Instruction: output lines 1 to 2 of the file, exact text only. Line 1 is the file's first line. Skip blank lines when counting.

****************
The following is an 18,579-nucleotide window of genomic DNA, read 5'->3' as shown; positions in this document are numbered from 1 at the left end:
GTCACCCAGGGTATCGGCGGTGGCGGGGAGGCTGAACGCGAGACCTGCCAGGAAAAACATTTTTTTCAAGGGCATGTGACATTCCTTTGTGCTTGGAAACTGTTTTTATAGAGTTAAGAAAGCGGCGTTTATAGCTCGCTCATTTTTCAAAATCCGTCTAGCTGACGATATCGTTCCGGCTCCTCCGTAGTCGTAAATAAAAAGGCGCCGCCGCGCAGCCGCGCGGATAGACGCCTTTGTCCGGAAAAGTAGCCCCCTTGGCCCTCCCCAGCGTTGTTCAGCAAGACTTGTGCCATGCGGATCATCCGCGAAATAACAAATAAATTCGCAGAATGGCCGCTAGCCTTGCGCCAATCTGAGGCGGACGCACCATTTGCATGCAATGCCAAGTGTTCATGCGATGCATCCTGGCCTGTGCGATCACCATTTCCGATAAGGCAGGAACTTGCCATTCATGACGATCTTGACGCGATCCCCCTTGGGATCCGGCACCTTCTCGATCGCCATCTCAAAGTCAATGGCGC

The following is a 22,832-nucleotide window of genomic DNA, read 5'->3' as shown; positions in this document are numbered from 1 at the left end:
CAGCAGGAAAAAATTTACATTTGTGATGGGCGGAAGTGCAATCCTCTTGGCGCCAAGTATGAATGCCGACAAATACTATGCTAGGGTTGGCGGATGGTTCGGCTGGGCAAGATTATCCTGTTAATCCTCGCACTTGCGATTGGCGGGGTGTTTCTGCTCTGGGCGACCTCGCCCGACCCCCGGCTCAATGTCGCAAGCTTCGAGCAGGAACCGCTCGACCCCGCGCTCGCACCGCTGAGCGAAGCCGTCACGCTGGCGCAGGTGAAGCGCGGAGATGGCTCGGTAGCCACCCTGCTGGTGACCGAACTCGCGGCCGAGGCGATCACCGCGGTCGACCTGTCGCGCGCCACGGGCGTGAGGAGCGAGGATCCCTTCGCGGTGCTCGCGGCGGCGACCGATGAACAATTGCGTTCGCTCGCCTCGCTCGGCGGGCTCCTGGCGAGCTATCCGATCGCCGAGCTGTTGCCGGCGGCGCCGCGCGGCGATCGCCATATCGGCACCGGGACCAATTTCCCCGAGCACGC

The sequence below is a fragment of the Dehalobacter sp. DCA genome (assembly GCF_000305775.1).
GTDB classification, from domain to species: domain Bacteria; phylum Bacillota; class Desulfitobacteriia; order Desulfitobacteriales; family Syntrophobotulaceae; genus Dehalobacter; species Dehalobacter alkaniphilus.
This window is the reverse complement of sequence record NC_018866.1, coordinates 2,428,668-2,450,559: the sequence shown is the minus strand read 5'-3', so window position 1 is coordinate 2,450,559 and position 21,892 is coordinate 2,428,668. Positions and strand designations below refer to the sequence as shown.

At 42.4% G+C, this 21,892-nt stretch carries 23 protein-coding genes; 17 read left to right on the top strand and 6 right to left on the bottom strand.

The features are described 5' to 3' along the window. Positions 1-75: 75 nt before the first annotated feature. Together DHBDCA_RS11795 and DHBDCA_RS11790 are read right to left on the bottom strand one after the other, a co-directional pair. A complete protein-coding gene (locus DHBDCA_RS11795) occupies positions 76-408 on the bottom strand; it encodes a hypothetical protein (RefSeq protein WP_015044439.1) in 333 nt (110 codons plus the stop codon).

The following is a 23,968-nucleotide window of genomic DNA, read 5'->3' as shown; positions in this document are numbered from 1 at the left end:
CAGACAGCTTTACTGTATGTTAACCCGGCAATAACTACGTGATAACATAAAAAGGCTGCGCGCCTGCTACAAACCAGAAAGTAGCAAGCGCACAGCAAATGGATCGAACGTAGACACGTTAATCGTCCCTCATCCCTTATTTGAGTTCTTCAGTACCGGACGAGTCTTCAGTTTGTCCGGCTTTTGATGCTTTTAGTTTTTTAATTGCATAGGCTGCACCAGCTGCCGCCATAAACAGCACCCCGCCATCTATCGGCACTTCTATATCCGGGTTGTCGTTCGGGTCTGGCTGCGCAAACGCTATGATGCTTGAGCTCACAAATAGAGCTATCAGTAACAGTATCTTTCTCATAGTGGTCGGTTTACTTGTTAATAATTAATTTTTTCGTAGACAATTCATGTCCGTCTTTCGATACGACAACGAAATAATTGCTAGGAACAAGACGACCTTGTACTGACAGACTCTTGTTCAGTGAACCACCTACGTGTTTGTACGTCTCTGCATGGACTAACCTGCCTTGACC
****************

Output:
The following is an 18,579-nucleotide window of genomic DNA, read 5'->3' as shown; positions in this document are numbered from 1 at the left end:
GTCACCCAGGGTATCGGCGGTGGCGGGGAGGCTGAACGCGAGACCTGCCAGGAAAAACATTTTTTTCAAGGGCATGTGACATTCCTTTGTGCTTGGAAACTGTTTTTATAGAGTTAAGAAAGCGGCGTTTATAGCTCGCTCATTTTTCAAAATCCGTCTAGCTGACGATATCGTTCCGGCTCCTCCGTAGTCGTAAATAAAAAGGCGCCGCCGCGCAGCCGCGCGGATAGACGCCTTTGTCCGGAAAAGTAGCCCCCTTGGCCCTCCCCAGCGTTGTTCAGCAAGACTTGTGCCATGCGGATCATCCGCGAAATAACAAATAAATTCGCAGAATGGCCGCTAGCCTTGCGCCAATCTGAGGCGGACGCACCATTTGCATGCAATGCCAAGTGTTCATGCGATGCATCCTGGCCTGTGCGATCACCATTTCCGATAAGGCAGGAACTTGCCATTCATGACGATCTTGACGCGATCCCCCTTGGGATCCGGCACCTTCTCGATCGCCATCTCAAAGTCAATGGCGC